BOSS. Director: Anthony D’Souza. Players: Akshay Kumar, Mithun Chakraborty, Shiv Pandit, Ronit Roy, Aditi Rao Hydari, Denny Denzongpa, Johnny Lever. Music: Meet Bros Anjjan. Hindi with English sub-titles. Theatrical release (Viacom 18).

Director D’Souza’s last entry Blue (2009), also featuring Akshay Kumar, quietly sank in shark-infested box-office waters and Akshay Kumar received only a lukewarm response to his last movie Once Upon A Time in Mumbai Dobaara! Rolling against odds, Kumar agreed on D’Souza handling the reins once again in Boss. Returning to Kumar’s familiar action-adventure hounds, Boss is a rough-housing, loud framework, outlining a surprisingly coy family drama. The settling dust reveals that D’Souza and Kumar have pulled just the right puppeteer tricks to land their Boss just out of the reach of indecency and into the grasp of respectability.

Set in Delhi, the aging gang leader Big Boss (Denzongpa) takes under his wings an angry youth he rescues from the streets. The youth grows up to be, simply, Boss (Kumar), a modern Robin Hood who inevitably lands in the crosshairs of Inspector Ayushmann (Ronit Roy), a tyrant cop who has transformed the police corps into his personal fiefdom. Unbeknownst to either Boss or Ayushmann, Boss’s long lost younger brother Shiv (Shiv Pandit) falls for Ayushmann’s sister Ankita (Aditi Rao Hydari), setting in motion a deadly blood feud between the two families.

To his credit, Kumar can pull off mouthing the stupidest, most absurd Hindi-English amalgamated script lines as if it’s nobody’s business. Not having a female lead cast opposite him, Kumar gets free range of both action and comedy in the hands of Farhad-Sajid’s script based on Pokkiri Raja, Mammootty’s 2010 Malayalam hit. The noble scoundrel butting head with a rotten-to-the-core official is rich thematic fodder that keeps on giving.

Taking on a personality of its own, the most outrageous artifact in Boss is Akshay Kumar having a ginormous bad hair movie. Kumar’s unevenly slicked-and-pulled back tight coif had to be a newbie stylist’s only chop job before they not-so-stylishly got booted off the set.

Kumar’s hair statement here is hands down the worst haircut on a male lead in a Hindi movie since Salman Khan opted for the reinforced middle parting for a highly unflattering I-walked-away-from-the-stylist-before-they-were-done look in Tere Naam (2003). Don’t be surprised if your cat runs away from home as soon as it sees Kumar’s hairdo here-it’s that scary!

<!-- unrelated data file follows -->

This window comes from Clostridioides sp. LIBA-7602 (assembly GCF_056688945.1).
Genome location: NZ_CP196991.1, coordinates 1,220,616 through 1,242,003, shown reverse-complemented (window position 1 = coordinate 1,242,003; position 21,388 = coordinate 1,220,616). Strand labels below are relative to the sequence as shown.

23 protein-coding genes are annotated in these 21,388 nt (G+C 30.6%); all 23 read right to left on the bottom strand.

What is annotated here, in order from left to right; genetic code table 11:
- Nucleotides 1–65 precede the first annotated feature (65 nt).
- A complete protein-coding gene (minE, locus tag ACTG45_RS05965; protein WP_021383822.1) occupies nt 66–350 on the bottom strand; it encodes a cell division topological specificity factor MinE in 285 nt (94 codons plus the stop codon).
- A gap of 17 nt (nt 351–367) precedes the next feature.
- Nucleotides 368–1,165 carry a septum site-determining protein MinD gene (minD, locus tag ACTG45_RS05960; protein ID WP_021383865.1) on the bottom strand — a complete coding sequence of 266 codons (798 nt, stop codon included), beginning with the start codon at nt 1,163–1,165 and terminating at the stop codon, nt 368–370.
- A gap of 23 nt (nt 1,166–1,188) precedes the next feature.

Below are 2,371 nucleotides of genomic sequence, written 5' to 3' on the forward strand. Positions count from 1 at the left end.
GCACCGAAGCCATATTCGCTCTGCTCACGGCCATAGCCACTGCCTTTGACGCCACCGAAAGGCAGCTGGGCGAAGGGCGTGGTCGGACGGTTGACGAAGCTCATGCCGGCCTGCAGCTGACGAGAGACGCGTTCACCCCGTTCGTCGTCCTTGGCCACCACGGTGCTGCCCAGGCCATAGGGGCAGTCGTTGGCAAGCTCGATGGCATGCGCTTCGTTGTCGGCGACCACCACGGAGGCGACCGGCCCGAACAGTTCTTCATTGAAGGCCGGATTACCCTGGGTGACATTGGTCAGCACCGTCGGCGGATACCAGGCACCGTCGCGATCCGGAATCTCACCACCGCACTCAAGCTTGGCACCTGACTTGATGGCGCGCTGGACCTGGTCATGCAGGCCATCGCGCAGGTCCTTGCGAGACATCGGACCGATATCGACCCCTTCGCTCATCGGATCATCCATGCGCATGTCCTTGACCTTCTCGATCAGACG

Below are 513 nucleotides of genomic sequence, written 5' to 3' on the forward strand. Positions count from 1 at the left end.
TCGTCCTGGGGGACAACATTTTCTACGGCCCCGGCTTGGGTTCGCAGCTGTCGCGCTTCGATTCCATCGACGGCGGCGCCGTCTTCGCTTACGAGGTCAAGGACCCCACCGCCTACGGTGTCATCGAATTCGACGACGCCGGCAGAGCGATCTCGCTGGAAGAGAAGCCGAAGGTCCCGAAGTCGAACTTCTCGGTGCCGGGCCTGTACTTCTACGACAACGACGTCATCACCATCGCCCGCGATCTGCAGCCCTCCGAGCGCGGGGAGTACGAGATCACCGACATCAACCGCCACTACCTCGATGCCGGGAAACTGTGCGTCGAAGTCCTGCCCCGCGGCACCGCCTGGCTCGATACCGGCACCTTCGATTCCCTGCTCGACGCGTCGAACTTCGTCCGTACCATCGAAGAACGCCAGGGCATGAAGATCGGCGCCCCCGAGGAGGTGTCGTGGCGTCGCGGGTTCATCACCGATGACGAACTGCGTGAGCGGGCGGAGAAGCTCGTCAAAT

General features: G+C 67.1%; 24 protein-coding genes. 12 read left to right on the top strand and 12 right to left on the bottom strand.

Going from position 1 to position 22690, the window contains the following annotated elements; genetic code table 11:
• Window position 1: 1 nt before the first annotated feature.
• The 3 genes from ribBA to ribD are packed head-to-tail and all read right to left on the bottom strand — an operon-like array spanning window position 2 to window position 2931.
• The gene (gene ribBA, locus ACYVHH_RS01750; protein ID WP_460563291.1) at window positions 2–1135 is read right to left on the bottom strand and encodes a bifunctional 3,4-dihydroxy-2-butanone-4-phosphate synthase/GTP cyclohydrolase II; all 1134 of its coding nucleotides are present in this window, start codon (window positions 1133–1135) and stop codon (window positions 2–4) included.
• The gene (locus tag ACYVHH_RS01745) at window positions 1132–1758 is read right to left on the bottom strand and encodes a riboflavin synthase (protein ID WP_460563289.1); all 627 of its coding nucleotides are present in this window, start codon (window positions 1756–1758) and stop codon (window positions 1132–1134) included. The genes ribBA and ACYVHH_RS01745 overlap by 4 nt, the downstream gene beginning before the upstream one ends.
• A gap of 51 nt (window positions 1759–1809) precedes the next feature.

Fortunately, Boss gets a boost from a terrific supporting cast. Chakraborty, who never got full credit for emoting on camera because of his legacy as primarily an action star, is on the mark as Boss’s estranged father. Denzongpa as the criminal kingpin with a soft center and Lever as a buffoon lower tier copper are cast appropriately. In the romantic leads, Pandit and Hydari are also appealing.

As the bad guy, Roy’s Ayushmann is a superbad bundle of anger. Buffed, and lost to a dark one-man reality of his own making, Ayushmann embodies the strong-arming beat cop that is often looked upon with suspicion in many Indian cities. Planting incriminating evidence against suspects who fall out of favor, destroying evidence that would incriminate himself and, worse, killing off suspects in custody, Roy’s Ayushmann is the most well-defined villain since Sunjay Dutt in Agneepath (2012).

Musically, newcomers Meet Bros Anjjan’s composition, mostly electro scores, and “Har Kisiko Nahi Milta,” a melody, almost note for note, from Kalyanji-Anandji’s track by the same name from Feroz Khan’s hit Jaanbaaz (1985). The standout number is Sonu Nigam and Anjan Ankit’s “Pita Se Hai Naam Tera,” a neo-qawalli that strikes a melancholy ode to a father-son rift.

By bringing together a veteran cast, tossing Bachchan’s story narration and borrowing music from the 1980s, director D’Souza taps into a nostalgic vein. Pacing the comedy at the same hypersonic speed as script and continuously drumming up the animosity between Boss and Ayushmann for an eventual winner takes all bare knuckle brawl, it’s best to suspend reality for 2 hours and just go along for the ride. Opening on 3,000 screens worldwide, including 100 in the United States and a special screening in Pakistan, D’Souza and Kumar’s Boss makes the rules.

EQ: C+

Globe trekker, aesthete, photographer, ski bum, film buff, and commentator, Aniruddh Chawda writes from Milwaukee.

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